Derail the Streetcar
Who will operate and fund it?
Neither Milwaukee County nor its transit affiliate, MCTS, has expressed a willingness to own and operate the Milwaukee Streetcar. There is no regional transit authority to help run and pay for it, either. So the City of Milwaukee the poorest, most heavily-taxed jurisdiction in Southeastern Wisconsin – will be left footing the bill for the Streetcar’s operating costs (estimated at up to $2.65 million annually). Also, if the City operates the Streetcar, it will face serious challenges in coordinating operations with those of existing MCTS bus routes.
• Does the proposed route make sense?
The 2.1-mile route is not only too short to address Milwaukee’s transit needs in a meaningful way, but fails to connect any major destinations or trip generators. It does not go to Miller Park, the County Grounds, UWM, Henry W. Maier Festival Park, the Frontier Airlines Center or Mitchell International Airport. Nor does it pass through the city’s most densely-populated neighborhoods - the East Side and the Near South Side. Instead, the Streetcar would meander through parts of Downtown that have an abundance of parking lots and vacant or under utilized
• How will operating costs be paid?
The Draft Environmental Assessment for the Milwaukee Streetcar indicates that passenger fares will generate only $590,000 (22%) of the $2.65 million needed annually to operate the streetcar line. This compares to passenger fares covering 35% of the costs of operating the MCTS bus system. The Streetcar proposal calls for another 10% of operating costs to be covered by streetcar sponsorships, but the availability of sponsors and their funding is uncertain at this time. The remaining 68% of the operating costs would be paid with revenues from City of Milwaukee parking lots and meters or other yet-to-be-identified revenue sources that may materialize between now and the proposed opening of the Streetcar system.
• Will the Streetcar system be used?
The short answer is: “not very much.” In 2010, MCTS buses carried over 43 million passengers, with average daily/weekday ridership of approximately 138,000. In contrast, the Draft Environmental Assessment for the Milwaukee Streetcar projects an initial ridership of 1,800 per day and 588,000 per year, not even 2% of MCTS ridership. Given the poor choice of route location, even these projections may be optimistic.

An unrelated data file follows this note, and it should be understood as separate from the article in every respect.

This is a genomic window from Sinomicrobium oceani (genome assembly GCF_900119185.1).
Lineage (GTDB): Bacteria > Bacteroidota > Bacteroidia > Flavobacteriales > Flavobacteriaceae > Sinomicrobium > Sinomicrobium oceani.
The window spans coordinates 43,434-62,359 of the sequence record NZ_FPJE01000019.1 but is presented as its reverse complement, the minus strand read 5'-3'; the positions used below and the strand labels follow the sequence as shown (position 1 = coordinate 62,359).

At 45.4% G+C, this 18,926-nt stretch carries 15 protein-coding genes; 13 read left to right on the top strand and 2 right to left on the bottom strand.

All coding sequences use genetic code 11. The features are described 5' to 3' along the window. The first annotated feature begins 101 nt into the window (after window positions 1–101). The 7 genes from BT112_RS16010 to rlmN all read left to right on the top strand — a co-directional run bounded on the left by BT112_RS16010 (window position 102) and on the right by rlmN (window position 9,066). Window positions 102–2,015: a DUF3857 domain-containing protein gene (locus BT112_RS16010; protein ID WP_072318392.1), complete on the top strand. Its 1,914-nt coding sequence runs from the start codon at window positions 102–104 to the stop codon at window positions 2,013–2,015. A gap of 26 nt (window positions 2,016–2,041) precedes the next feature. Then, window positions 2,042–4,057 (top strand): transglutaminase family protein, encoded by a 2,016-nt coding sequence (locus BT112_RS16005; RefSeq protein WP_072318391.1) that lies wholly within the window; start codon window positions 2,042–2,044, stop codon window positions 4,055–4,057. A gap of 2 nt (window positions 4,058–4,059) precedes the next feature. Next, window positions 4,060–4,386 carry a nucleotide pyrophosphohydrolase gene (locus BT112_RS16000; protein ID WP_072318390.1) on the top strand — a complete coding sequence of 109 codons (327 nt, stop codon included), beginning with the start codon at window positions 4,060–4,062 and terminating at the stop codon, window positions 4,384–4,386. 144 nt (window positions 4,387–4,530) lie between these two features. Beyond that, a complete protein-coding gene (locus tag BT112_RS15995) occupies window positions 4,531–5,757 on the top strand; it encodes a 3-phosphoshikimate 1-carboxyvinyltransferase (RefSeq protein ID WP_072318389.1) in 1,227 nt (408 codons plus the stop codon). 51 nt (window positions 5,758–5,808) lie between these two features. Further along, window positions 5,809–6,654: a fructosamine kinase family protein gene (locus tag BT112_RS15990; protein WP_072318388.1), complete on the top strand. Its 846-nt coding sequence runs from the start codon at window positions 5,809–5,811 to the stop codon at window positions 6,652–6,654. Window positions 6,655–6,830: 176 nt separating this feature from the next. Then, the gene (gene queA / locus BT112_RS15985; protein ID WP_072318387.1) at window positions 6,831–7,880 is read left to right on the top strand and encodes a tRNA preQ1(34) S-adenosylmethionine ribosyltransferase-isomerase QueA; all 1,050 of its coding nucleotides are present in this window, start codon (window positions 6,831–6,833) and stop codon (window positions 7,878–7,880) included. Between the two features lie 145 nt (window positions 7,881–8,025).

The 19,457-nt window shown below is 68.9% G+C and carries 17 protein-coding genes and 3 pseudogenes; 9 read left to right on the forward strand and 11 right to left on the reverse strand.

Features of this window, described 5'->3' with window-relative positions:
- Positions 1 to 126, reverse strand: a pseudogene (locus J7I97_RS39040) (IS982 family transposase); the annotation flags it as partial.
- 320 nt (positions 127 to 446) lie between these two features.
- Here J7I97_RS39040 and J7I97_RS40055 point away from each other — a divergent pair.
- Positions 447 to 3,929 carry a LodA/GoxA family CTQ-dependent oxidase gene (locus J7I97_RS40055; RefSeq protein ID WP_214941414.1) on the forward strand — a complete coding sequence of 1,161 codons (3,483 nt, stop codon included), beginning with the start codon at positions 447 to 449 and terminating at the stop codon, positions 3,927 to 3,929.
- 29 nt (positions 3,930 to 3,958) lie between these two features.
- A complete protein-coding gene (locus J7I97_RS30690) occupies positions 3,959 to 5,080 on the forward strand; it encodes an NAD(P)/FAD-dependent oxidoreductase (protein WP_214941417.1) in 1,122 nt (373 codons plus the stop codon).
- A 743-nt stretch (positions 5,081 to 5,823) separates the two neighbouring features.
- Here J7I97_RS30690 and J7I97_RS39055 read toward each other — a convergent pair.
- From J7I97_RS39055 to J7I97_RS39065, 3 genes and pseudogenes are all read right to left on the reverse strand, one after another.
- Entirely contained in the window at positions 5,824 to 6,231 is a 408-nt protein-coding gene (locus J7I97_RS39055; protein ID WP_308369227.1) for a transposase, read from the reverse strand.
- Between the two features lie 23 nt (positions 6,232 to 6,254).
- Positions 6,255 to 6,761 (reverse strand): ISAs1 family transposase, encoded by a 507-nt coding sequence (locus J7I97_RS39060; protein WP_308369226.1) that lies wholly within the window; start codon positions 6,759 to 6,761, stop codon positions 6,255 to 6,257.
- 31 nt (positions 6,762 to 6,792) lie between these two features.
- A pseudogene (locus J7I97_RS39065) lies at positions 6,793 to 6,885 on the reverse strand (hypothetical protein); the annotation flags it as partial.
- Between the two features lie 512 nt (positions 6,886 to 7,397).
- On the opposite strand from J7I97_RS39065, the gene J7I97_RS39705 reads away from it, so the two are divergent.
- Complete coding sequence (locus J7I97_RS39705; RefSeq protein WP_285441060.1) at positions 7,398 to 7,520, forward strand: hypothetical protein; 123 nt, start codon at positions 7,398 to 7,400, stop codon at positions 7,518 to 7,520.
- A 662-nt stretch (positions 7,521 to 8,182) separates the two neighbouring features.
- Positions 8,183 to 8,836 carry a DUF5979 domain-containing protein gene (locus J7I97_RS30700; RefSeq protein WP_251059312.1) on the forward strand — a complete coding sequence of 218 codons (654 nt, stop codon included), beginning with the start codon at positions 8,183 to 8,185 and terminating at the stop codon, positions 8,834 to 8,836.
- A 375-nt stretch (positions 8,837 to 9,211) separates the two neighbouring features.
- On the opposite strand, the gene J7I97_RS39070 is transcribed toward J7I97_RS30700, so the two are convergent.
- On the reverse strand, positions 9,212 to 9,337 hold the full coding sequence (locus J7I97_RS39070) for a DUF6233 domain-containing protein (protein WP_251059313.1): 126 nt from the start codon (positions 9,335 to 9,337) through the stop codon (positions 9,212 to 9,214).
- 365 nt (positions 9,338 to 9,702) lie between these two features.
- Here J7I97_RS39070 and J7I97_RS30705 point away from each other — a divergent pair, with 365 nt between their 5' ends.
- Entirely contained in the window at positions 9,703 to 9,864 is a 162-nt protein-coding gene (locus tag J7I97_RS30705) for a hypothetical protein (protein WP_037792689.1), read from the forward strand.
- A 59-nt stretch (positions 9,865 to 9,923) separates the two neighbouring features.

• What about the costs of relocating utility lines?
The cost of moving underground utility lines (particularly along North Broadway) to accommodate the streetcar system have been estimated to be as high as $50 million – almost as much as the entire capital cost of the Streetcar system! How can such an expenditure be justified in this era of perpetual belt-tightening – of both municipal and household budgets? These costs will need to be passed on to someone. If the costs are picked up by the City, they will be the responsibility of its property taxpayers. If the utility companies absorb the relocation costs, they will be passed on to their ratepayers, who are again, in many cases, Milwaukee taxpayers.
• Do the people support it?
Proponents of the Milwaukee Streetcar tend to be Downtown residents and business and tourism interests. But what about the broader community? Where are the expressions of support from residents of Sherman Park, Layton Park, Thurston Woods or Tippecanoe? When asked their opinions, they would probably object to the Streetcar: a June, 2010, poll by the Public Policy Forum found that fewer than 35% of respondents support a downtown streetcar. A Business Journal survey found a similar level of support - 36%.
• Will the Milwaukee Streetcar hurt MCTS bus operations?
If built, the Streetcar will compete with MCTS for state and federal transit dollars. This could further harm the financial viability of MCTS, which this year is faced with a $6.8 million cut in state transit aid. MCTS buses will always provide the bulk of public transit service in Milwaukee - any loss of funding to the Streetcar is likely to lead to further service cuts and fare increases for the more heavily-used bus system.
Derail the Milwaukee Streetcar
Urge the Mayor and the Common Council to do the following:
1) Support a referendum regarding the streetcar to be on the ballot in April 2012 – we want a voice in this decision!
2) Urge our members of Congress to transfer the $54 million from the streetcar project to the Milwaukee County bus system in an effort to avoid eliminating routes, increasing fares and job loss.
Contact the Mayor or your Alderman - Let your voices be heard!
Mayor Tom Barrett - Office of the Mayor
200 E. Wells St., Rm. 201, Milw., WI 53202
Phone: (414) 286-2200
200 E. Wells St., Rm. 205, Milw., WI 53202
Phone: (414) 286-2221
Phone: (414) 286-3533